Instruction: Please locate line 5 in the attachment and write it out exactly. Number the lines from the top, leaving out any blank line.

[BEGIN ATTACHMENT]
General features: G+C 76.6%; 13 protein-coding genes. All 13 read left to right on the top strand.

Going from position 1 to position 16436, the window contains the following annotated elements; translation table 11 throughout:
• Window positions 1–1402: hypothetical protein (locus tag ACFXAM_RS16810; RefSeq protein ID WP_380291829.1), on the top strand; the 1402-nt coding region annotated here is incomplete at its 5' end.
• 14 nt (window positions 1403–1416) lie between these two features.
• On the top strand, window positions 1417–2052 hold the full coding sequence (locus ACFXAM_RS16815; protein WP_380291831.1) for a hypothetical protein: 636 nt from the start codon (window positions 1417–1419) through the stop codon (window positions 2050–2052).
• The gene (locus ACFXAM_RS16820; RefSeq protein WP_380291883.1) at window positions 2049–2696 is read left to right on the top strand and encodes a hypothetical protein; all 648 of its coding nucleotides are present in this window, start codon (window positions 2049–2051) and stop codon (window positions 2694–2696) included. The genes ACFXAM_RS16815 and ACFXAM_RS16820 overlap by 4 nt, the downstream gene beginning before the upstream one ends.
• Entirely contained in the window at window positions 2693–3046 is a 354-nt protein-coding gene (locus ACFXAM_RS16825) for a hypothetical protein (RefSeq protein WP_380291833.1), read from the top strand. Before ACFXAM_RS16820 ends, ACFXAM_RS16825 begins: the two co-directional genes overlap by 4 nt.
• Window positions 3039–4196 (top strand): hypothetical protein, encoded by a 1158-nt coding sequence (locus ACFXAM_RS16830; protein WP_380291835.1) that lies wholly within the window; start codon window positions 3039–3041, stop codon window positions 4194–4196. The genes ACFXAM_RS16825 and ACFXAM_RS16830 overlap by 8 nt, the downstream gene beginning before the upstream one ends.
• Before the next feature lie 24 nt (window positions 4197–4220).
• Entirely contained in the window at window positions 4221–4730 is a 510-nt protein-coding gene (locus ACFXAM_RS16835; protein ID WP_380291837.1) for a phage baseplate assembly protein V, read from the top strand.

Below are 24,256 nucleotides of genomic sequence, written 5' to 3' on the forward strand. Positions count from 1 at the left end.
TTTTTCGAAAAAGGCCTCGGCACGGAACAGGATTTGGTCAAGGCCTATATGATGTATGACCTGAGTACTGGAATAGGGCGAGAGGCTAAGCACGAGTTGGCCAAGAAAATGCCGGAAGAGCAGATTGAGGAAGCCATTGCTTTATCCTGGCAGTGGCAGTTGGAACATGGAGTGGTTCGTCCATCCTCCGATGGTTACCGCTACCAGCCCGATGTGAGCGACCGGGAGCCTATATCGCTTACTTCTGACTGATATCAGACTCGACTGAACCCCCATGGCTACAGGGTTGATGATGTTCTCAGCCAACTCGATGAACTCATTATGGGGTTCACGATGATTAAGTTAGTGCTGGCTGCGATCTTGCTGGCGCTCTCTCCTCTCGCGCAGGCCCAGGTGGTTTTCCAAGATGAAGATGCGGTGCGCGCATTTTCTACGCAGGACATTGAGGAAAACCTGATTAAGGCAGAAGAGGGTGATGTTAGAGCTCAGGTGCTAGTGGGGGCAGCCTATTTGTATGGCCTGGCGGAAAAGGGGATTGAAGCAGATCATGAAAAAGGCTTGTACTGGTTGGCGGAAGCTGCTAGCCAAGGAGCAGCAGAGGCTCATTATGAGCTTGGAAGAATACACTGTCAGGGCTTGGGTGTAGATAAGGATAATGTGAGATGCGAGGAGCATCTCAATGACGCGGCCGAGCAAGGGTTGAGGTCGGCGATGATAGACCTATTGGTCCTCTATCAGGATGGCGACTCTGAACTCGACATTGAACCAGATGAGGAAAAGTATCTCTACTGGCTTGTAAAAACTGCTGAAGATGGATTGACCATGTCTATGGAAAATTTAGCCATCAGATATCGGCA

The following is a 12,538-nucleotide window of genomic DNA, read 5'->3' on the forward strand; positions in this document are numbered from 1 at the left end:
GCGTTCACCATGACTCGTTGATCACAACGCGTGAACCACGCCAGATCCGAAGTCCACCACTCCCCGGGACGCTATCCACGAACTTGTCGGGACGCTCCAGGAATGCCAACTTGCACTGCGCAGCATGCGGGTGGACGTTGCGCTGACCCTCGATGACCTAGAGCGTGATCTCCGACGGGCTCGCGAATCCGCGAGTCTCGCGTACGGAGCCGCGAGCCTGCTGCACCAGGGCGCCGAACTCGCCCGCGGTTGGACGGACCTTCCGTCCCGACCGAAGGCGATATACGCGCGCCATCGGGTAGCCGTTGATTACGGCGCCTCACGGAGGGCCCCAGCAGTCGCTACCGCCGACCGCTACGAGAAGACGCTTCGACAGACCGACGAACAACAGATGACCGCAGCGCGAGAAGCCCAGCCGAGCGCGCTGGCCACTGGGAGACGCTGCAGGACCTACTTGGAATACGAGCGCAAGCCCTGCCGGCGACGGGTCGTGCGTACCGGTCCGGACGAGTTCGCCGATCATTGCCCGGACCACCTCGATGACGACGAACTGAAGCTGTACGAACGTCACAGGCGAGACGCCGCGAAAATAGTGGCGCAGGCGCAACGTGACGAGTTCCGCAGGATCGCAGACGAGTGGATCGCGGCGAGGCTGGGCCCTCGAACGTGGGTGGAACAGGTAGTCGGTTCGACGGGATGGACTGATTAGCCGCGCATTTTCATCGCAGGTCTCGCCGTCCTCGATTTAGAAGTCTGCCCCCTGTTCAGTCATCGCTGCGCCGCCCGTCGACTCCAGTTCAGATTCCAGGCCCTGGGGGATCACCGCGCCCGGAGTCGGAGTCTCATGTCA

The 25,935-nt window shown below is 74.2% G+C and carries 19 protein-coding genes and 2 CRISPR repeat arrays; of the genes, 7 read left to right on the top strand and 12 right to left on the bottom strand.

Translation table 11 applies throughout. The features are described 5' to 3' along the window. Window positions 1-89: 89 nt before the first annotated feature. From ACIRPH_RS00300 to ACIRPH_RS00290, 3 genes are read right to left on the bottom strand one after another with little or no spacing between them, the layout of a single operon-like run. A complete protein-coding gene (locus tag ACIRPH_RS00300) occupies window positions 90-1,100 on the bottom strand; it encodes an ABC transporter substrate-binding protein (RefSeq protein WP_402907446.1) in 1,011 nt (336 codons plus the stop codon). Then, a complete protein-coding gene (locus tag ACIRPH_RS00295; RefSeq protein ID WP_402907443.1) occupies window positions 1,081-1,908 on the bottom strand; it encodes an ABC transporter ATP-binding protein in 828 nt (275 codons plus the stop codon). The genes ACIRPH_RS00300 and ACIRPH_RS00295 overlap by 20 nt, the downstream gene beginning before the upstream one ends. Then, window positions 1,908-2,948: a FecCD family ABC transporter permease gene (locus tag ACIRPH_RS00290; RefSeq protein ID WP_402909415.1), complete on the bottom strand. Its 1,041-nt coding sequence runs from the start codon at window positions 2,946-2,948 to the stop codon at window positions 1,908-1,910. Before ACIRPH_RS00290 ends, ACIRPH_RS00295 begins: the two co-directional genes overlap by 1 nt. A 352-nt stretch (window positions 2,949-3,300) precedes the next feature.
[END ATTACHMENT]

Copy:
• On the top strand, window positions 1417–2052 hold the full coding sequence (locus ACFXAM_RS16815; protein WP_380291831.1) for a hypothetical protein: 636 nt from the start codon (window positions 1417–1419) through the stop codon (window positions 2050–2052).